Popularly known as the ‘City of Dawn’, Auroville is an experimental township set up to promote human unity. Matrimandir is the spirit of Auroville. It looks like a massive golden dome amidst lush surroundings, and Matrimandir is the place to seek inner peace and find consciousness. In order to go inside this iconic landmark, two to three days prior booking is required. You can obtain a pass from Auroville Visitors Center.

Promenade Beach, also known as Rock Beach (Photo by Kalyan via Flickr)

7. Basking in the glory of sun-kissed beaches

The ‘French Capital of India’ boasts some idyllic beaches. The incredible shore lined by shimmering waters and golden powdery sands are heavenly. Relax and admire the sights, have fun with thrilling water activities, or go for a long walk. Pondicherry’s beaches have it all. Do also catch a sunrise and sunset.

Promenade Beach/Rock Beach
A 1.2-kilometre stretch along the Bay of Bengal, Promenade Beach is the most popular beach in Pondicherry. Some historic landmarks located here tell the stories of ancient India. No doubt, Promenade Beach is one of those places that soothes the eyes as well as the soul.

Paradise Beach
Paradise Beach is a treasure trove for nature lovers. It looks like the stuff of dreams, and is one of the cleanest beaches in South India. Paradise Beach is not yet commercialised and is only accessible by boat – the basis of its appeal.

Serenity Beach
You’ll be amazed by the exquisiteness of Serenity Beach. Hugged by swaying palms and covered in pristine sand, coming to this beach is must. Laze around and let the gentle waves lap at your feet. Serenity Beach also gives visitor’s a glimpse into the hard lives of local fishermen who earn their daily bread from the sea. Surfing is also quite popular here.

Auro Beach
Auro Beach is an untouched beauty of nature away from the hustle and bustle of the city. It’s not very popular among tourists, which makes this place an ideal spot to indulge in moments of captivating tranquillity. The shallow waters make this beach perfect for those who enjoy swimming. Sunsets here are also very lovely.

If you find yourself in India as the year draws to a close, there are definitely a few spots where fun, frolic and feasts abound:
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A woman selling bananas in a local market in Pondicherry (Photo by Richard Mortel via Flickr)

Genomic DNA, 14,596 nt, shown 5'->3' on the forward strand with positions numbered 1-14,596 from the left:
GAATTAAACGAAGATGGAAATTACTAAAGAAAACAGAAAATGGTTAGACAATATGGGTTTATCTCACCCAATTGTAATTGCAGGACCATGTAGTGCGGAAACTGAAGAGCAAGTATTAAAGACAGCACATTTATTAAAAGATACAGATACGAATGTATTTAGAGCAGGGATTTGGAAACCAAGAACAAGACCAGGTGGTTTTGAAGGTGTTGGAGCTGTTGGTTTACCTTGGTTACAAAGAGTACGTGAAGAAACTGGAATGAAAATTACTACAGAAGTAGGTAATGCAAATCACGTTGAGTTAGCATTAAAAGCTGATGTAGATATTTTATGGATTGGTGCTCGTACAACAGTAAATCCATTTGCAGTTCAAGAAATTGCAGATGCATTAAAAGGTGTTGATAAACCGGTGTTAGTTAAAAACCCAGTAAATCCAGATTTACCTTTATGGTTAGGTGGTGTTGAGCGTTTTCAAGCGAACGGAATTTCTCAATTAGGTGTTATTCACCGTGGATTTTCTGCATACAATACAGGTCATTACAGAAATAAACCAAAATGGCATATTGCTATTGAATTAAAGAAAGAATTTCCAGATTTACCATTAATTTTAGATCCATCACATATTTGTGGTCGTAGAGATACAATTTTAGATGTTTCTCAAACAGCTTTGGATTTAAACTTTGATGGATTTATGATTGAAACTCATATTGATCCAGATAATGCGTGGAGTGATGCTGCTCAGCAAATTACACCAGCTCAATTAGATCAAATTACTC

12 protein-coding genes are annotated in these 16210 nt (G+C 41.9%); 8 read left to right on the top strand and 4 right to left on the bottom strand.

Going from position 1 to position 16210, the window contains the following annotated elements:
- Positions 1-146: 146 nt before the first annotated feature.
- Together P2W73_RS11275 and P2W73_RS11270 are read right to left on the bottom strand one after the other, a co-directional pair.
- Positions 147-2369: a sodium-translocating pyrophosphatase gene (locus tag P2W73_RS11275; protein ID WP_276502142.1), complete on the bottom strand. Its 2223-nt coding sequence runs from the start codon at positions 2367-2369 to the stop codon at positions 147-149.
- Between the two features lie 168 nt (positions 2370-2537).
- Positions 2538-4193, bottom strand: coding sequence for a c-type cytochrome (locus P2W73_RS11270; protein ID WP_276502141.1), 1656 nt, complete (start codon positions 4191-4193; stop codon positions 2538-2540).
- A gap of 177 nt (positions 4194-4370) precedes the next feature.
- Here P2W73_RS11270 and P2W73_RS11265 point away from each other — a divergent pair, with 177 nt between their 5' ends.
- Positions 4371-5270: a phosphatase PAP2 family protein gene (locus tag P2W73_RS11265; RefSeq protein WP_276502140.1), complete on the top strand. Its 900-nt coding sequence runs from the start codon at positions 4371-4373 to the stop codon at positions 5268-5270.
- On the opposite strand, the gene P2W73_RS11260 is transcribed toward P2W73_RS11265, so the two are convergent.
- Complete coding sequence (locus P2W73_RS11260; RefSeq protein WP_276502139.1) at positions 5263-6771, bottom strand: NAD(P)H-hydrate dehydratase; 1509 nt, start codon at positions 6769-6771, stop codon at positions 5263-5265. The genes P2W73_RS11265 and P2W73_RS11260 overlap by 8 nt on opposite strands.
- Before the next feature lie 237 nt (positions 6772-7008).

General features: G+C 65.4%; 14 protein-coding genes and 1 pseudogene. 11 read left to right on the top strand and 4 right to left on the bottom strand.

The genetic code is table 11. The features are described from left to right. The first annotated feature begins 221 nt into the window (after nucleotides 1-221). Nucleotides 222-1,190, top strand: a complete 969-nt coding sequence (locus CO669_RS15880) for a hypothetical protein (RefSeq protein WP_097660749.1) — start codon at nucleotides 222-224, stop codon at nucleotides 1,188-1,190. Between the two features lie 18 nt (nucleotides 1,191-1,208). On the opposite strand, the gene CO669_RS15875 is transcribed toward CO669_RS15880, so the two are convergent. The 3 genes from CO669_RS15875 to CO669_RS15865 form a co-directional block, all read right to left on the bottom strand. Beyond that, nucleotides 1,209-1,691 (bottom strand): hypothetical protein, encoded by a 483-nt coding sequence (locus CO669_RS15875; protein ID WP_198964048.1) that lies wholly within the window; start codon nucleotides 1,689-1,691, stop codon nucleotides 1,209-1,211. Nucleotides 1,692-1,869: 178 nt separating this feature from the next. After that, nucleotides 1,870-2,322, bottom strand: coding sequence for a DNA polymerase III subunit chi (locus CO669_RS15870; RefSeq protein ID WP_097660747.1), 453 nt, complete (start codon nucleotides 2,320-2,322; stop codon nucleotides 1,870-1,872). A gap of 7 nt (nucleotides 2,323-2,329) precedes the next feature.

8. Shopping hotspots

Pondicherry is a shopper’s paradise with an array of boutiques, departmental stores, and street stalls. So, scouring the vibrant markets is a must while you’re in town. The city embraces sustainability and offers eco-conscious shopping options. From pretty souvenirs to handicrafts, garment textiles to earthenware, and leather products to antiques, you’ll find all sorts here. Here’s where to go:

· Casablanca, Mission Street for linen, home decor items, leather products
· Kalki, Mission Street for handmade items, jewellery, personal care, fragrances
· Studio Ebony, MG Road for stylish furniture made from cane and wood
· Anokhi, White Town for ethnic wear for women
· Auro Wood Work, MG Road for handmade artefacts
· Hidesign Flagship Store, MG Road for handcrafted leather products
· Goubert Market, JN Street for fresh produce, grocery, flowers
· Serenity Beach Bazaar for local handicrafts, accessories, attire, ceramics

A fusion pizza dish from local South Indian restaurant, Escape In (Photo by Escape In via Facebook)

9. Delve into lip-smacking delicacies

If you’re a food connoisseur, you’ll definitely fall in love with Pondicherry. Everything you find in this coastal region is an absolute delight to your taste buds. The endless cafes and restaurants are all about delicious food with a fusion of flavours from two distinct cultures – Indian and French.
Most of the fine dining restaurants here are a part of heritage properties that have an old school aesthetic with a contemporary outlook. Here, your palate will have plenty of culinary fare to choose from, like South Indian, French, Continental, and Chinese cuisine to name a few. Here are some recommendations:

· Villa Shanti, White Town for North Indian, Continental, Arabian, and Chinese cuisine
· Bay of Buddha, The Promenade, White Town for Thai, Chinese, Vietnamese, Malaysian cuisine
· Le Dupleix, White Town for French, Continental, North Indian cuisine
· Coromandel Cafe, White Town for Italian, French, British cuisine
· Escape In, White Town for North Indian, Continental, Arabian, Chinese cuisine
· Cafe Xtasi, MG Road for Italian cuisine
· Cafe Des Arts, White Town for French cuisine
· Bread & Chocolate, Auroville for baked goods and healthy eating options
· Zuka, MG Road for dessert and baked goods
· Gelateria Montecatini Terme (GMT), White Town for dessert

Pondicherry Beach at sunset (Photo by Faris Mohammed via Unsplash)

10. Some key points

Pondicherry is pretty safe for female travellers when compared to other cities in India. However, visiting a place without knowing much about it can be daunting, especially as a non-native. Here are my personal tips to help make your trip memorable:

· The culture of Pondicherry is straightforward and not as open as Goa. But being a coastal town with a French influence, wearing a pair of shorts will not be frowned upon. However, it’s best to carry a multi-purpose stole in your bag. If you’re visiting nearby villages, it’s advisable to dress modestly.
· As Pondicherry is a coastal city, the climate is generally humid. Wearing cotton fabrics are the coolest way to beat the summer heat. A pair of sunglasses, sunscreen, and a hat is also recommended for protection from the sun’s harsh rays.
· If you’re planning to hire a two-wheeler, make sure to carry valid identity and you license. Inspect the vehicle and take a picture, so that the vendor can’t hold you liable for any damage that you haven’t caused.
· Pondicherry doesn’t have vibrant party scenes like Goa. Most of the streets are empty at night, and wandering around is a big no unless you’re in a group. Restrict yourself to pubs, restaurants, and cafes for some laid back fun over good food and drinks.